exclude those host and tenant personnel tasked for deployment, non-essential contractors, non-essential civilians, and all other people covered by evacuation planning.

Pre-attack Phase—A term used in planning for general war. It is the period from the present until the first enemy weapon impacts.

Post-attack Phase—In NBCC warfare, the period between termination of the final attack and formal political termination of hostilities. In base recovery after attack actions, it is the period after an attack where the installation assesses damage and repairs mission critical facilities.

Protection Factor—The relationship between the amount of nuclear fallout radiation which would be received by a completely unprotected person compared to the amount which would be received by a person in a shelter. Example: A shelter with a protection factor of 40 means that a person inside the shelter would be exposed to a radiation dose rate one-fortieth of which they would be exposed in the same location if unprotected.

Pyrophoric—Spontaneously igniting in air.

Radiological Defense—Defensive measures taken against the radiation hazards resulting from the employment of nuclear and radiological weapons.

Readiness—The ability of U. S. military forces to fight and meet the demands of the national military strategy. Readiness is the synthesis of two distinct but interrelated levels: (a) unit readiness - The ability to provide capabilities required by the combatant commanders to execute their assigned missions. This is derived from the ability of each unit to deliver the outputs for which it was designed. (b) joint readinessAFMAN32-4005 30 OCTOBER 2001 The combatant commander’s ability to integrate and synchronize ready combat and support forces to execute his or her assigned missions.

Reconstitution Decontamination—Decontamination that involves:

Aim - eliminate contamination to restore mission critical resources to a condition which permits unrestricted use, handling, or operation, and release from military control. (Decontaminate to the national standards of the location to which the resources will be sent. If no national standards are available, use US standards.) When - conducted after hostile actions have terminated, when the commander determines it is in the unit’s best interest, or when directed by higher authority.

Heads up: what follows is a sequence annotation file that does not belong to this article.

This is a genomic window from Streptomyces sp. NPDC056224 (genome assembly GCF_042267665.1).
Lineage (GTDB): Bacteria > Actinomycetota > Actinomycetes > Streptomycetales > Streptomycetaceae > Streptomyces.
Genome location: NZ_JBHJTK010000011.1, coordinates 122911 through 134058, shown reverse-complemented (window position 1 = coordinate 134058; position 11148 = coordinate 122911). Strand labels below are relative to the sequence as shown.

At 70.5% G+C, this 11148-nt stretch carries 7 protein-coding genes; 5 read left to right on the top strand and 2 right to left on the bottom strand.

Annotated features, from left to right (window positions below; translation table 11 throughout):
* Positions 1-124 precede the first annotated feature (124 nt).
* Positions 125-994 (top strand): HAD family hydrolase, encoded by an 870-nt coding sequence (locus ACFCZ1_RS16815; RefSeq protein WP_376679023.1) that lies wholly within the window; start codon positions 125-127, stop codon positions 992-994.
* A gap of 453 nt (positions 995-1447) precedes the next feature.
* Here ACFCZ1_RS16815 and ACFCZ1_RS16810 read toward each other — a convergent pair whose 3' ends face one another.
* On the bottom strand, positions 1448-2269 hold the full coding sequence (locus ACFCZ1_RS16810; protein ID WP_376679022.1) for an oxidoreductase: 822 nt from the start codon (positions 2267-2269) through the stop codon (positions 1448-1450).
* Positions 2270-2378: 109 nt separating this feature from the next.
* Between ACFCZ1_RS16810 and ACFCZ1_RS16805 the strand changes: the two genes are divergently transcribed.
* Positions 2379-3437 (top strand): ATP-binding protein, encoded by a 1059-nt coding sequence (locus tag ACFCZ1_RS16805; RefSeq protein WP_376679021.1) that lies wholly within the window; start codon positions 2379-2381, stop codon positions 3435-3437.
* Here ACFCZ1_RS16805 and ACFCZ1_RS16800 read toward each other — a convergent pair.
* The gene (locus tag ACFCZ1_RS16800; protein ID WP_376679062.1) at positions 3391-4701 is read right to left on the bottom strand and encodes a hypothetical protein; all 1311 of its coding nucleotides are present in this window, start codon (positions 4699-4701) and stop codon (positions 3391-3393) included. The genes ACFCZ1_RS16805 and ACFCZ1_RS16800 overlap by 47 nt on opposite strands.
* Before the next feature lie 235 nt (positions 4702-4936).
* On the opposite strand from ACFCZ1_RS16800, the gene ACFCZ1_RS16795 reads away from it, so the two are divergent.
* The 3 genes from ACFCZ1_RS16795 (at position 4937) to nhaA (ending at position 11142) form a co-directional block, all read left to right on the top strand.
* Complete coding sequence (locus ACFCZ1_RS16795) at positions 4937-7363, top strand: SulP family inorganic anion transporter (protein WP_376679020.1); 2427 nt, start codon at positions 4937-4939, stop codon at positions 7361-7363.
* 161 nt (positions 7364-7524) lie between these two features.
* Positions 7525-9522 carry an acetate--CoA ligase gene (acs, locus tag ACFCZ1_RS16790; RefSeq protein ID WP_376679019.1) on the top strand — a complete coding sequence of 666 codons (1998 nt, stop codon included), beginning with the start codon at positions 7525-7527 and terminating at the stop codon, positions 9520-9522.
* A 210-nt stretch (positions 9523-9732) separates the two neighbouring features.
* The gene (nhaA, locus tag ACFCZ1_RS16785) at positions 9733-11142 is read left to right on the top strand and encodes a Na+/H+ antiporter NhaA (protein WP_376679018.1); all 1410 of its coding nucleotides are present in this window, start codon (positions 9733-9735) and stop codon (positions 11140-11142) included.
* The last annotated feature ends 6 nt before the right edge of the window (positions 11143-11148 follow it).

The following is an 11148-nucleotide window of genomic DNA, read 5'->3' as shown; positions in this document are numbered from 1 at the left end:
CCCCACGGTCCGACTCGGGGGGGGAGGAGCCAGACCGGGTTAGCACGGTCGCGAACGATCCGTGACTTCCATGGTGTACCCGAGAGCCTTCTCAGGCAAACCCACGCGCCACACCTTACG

Who - units or wings with external support.

What - mission critical aircraft, equipment, material, work areas and terrain.

Relocation—Moving mission-essential functions and personnel from high- to low-risk target areas for survival, recovery, and reconstitution.

Rest and Relief Shelters—Any shelter not designated as an emergency operations shelter that an installation uses for rest and relief for personnel.

Shelters—structures that protect personnel from exposure to CB contamination. As a minimum, they provide a physical barrier that keeps a portion of the contamination away from the people inside.

Survival Recovery Center (SRC)—The command and control element that directs and monitors the installation’s actions before, during and after a contingency. See AFI 32-4001 for recommended composition and responsibilities for SRC members.

Thorough Decontamination—Decontamination that involves:

Aim - reduce contamination to the lowest possible levels, to permit partial or total removal of IPE and maintain operations with minimum degradation.

When - conducted when operations, manning, and resources permit.

Who - units or wings, with or without external support.

What - personnel, equipment, material, or work areas (may include some terrain beyond the scope of operational decontamination.

Toxic Free Areas—provide personnel the ability to work or obtain rest and relief without wearing IPE.

Vapor Hazard Area (VHA) —An area in a CCA where chemical-biological warfare agent vapor hazards may exist.